I am conscious of the Minister of State's time and the energy she has put in. What are her views on what is happening now or will happen in the coming weeks and months?

I have been optimistic throughout the Brexit negotiations and it is important that we remain optimistic. There is a huge volume of work to be done, and it is very disappointing that after four rounds of negotiations, we seem to have made little progress. We need to remain focused. As an EU 27, we need to remain strong with our mandate and that which has been given to Michel Barnier, and stick to the political declaration, as agreed by the UK. In case that does not translate into a future trading relationship, we need to ensure we are prepared as much as possible. We will ensure, therefore, that over the next few months, every effort is made not just to try to reach an agreement but also to ensure that if that is not the case, we will be as prepared as we can be.

We need to remain optimistic and to do everything we can to try to reach an agreement, but time is running out and we need to be realistic. The shorter the time we have, the more difficult it will become.

Whatever happens, the friendship and political relationship between the two islands, certainly in the 20 years since the Good Friday Agreement, have been very strong. Whatever happens, I hope those friendships - cross-party, North-South and east-west - will be maintained. The implementation of the Good Friday Agreement happened in this House and I thank Deputy Crowe for his leadership during the negotiations.

I also acknowledge the work done by the British-Irish Parliamentary Assembly. We need to have more engagements and political interaction like that assembly, the North-South Inter-Parliamentary Association and the Good Friday Agreement.

In respect of the €750 billion the EU announced for Covid-19 recovery and the portion that Ireland might receive, has Brexit been considered?

The short answer is "Yes, it has." At every stage where it was possible, I have highlighted the need, not just in a European recovery fund but also in the next MFF for flexibility and room to be able to respond to the challenge of Brexit. A few other member states have also raised the matter consistently. There should be enough room within not just the €1.1 trillion that has been put forward as the next MFF but also the €750 billion recovery fund.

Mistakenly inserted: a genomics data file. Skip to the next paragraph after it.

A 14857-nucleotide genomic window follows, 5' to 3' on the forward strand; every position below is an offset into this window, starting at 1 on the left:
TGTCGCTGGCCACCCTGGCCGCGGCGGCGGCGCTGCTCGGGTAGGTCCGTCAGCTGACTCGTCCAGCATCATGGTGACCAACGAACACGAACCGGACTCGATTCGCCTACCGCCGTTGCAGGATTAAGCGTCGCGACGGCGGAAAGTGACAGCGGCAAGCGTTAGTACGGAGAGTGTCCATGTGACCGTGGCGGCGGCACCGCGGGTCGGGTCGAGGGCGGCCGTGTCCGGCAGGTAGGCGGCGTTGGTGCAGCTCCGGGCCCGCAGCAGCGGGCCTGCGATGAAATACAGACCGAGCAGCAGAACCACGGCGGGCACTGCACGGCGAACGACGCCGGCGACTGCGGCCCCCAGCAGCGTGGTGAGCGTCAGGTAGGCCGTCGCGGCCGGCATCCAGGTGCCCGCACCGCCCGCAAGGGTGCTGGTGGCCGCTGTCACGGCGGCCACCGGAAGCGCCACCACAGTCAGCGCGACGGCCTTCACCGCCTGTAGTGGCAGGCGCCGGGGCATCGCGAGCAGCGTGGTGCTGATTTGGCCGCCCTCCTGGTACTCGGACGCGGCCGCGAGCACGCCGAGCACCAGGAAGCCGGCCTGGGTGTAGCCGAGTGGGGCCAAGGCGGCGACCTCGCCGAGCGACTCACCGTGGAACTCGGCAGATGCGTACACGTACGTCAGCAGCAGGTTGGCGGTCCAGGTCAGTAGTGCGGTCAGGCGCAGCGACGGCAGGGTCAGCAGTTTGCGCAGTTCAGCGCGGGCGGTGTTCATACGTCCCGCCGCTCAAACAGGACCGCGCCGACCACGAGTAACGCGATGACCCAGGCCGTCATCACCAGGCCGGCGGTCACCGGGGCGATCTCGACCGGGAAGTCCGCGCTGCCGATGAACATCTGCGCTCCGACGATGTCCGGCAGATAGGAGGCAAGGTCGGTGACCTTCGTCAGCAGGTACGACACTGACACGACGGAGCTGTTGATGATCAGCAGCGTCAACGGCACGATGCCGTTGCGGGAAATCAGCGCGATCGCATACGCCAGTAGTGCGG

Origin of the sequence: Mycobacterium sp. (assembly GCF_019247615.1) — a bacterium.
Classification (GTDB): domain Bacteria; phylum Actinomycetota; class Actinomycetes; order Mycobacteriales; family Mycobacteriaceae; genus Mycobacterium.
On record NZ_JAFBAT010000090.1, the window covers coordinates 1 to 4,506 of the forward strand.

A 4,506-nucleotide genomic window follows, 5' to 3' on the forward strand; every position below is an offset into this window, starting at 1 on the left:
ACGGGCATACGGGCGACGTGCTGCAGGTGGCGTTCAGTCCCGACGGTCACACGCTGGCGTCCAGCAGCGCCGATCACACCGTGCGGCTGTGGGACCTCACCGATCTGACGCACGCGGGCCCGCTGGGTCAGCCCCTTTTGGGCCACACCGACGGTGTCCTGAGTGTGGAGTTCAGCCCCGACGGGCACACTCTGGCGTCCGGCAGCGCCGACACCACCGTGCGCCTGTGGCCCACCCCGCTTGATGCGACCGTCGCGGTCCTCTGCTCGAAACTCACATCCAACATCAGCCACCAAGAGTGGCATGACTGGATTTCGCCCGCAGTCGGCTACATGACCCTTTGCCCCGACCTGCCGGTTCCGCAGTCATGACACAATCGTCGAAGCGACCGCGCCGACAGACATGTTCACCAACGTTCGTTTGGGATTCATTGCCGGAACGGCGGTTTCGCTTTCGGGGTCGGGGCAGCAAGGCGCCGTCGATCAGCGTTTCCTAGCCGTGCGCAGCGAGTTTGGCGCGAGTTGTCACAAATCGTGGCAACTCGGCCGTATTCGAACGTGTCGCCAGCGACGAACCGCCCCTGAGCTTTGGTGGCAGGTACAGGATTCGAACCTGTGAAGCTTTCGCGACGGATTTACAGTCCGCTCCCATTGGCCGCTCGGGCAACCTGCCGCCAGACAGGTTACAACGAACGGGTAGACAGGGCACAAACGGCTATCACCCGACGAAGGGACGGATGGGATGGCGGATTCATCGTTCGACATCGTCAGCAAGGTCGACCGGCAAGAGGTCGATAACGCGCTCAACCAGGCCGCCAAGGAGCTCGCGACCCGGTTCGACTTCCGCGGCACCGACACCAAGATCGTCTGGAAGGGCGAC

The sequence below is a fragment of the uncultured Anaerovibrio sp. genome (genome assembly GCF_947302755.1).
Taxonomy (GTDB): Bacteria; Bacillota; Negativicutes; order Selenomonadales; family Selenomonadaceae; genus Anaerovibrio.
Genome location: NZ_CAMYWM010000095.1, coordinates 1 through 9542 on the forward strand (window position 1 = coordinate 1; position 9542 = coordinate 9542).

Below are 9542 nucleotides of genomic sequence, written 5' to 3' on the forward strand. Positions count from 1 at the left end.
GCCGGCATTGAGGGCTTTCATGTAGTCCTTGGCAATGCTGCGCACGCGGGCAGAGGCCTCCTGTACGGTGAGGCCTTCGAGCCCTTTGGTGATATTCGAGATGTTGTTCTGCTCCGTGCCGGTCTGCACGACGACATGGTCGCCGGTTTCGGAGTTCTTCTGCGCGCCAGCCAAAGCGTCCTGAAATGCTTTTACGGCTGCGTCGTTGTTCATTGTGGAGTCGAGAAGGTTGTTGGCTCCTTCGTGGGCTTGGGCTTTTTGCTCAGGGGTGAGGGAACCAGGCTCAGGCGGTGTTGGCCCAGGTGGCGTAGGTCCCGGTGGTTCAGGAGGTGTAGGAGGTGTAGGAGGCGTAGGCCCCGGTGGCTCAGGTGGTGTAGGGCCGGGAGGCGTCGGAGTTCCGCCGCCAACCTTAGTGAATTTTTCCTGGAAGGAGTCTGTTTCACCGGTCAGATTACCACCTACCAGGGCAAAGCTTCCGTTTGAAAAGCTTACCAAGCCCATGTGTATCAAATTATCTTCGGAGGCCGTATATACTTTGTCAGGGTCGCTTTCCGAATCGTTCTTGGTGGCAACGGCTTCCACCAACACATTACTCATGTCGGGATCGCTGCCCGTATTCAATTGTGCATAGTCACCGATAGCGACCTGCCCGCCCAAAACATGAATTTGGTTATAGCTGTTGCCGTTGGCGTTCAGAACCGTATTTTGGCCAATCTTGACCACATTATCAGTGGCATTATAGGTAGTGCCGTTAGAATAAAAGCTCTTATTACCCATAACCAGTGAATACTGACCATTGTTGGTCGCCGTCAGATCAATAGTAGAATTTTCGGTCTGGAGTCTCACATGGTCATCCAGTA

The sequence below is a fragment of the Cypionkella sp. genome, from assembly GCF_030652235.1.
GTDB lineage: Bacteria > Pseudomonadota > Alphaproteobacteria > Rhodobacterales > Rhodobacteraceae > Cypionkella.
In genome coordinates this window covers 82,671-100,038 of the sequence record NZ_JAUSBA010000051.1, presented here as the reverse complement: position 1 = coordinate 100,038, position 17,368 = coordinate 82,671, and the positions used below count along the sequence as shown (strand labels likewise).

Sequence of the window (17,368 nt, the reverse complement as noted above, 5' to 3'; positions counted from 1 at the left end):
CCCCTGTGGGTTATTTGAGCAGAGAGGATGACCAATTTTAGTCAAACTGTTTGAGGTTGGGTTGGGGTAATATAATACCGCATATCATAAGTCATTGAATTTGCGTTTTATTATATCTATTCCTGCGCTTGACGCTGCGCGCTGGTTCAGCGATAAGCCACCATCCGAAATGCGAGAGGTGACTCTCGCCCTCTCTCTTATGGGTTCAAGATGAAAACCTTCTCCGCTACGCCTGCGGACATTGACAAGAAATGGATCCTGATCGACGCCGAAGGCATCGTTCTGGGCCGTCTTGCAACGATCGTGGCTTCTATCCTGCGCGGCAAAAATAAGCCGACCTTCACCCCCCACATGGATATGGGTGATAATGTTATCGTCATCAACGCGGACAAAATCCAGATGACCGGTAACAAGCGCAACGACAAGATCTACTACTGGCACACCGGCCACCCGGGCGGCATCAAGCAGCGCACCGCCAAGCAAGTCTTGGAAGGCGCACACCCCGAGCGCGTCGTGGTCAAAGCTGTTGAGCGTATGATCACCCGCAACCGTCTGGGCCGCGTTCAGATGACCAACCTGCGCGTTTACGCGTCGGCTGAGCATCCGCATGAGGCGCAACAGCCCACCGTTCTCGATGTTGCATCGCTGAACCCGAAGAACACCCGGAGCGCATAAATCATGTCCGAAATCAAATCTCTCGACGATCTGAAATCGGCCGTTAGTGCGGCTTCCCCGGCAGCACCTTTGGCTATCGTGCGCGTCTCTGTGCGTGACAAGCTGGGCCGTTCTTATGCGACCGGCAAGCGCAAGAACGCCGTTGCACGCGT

We have touched on a few areas that will be badly affected by Brexit, such as business, tourism and so on, but I wish to raise some of the environmental concerns relating to Brexit. It is estimated that 80% or 90% of the UK's environmental laws and regulations emanate from EU directives, which were significantly stronger than many of the steps the UK had taken before that. The British Parliament is currently dealing with an environment Bill to replace many of the EU directives. As we have discussed and seen, there has been quite a bit of backsliding by the UK on many of its commitments, particularly the level playing field approach.

The reality is that this will affect environmental regulation quite significantly. The UK environment Bill does not have a no-recession clause, opening up the prospect of further backsliding and further unlevelling of the playing field regarding environmental law and how it will affect both countries.

The reality is that we on this island have a homogenous and inseparable ecosystem. Whatever happens with a border, be it hard or soft, the rivers, other waterways and nature do not really respect it and do what they want. Damage done on one side will leak over and affect the other. It will undermine the level playing field.

Last year at the Oireachtas Joint Committee on the Implementation of the Good Friday Agreement, Ms Alison Hough, representing the environmental pillar, called for island-wide regulation and cross-Border environmental regulation. Obviously, if there are to be difficulties with the UK holding up its end of the deal it has already signed and if there is to be backsliding regarding the level playing field, they will be problematic. I would love to hear from the Minister of State our position and that of the EU on ensuring effective cross-Border regulation of the environment and on the protection of the homogenous and inseparable island-wide ecosystem.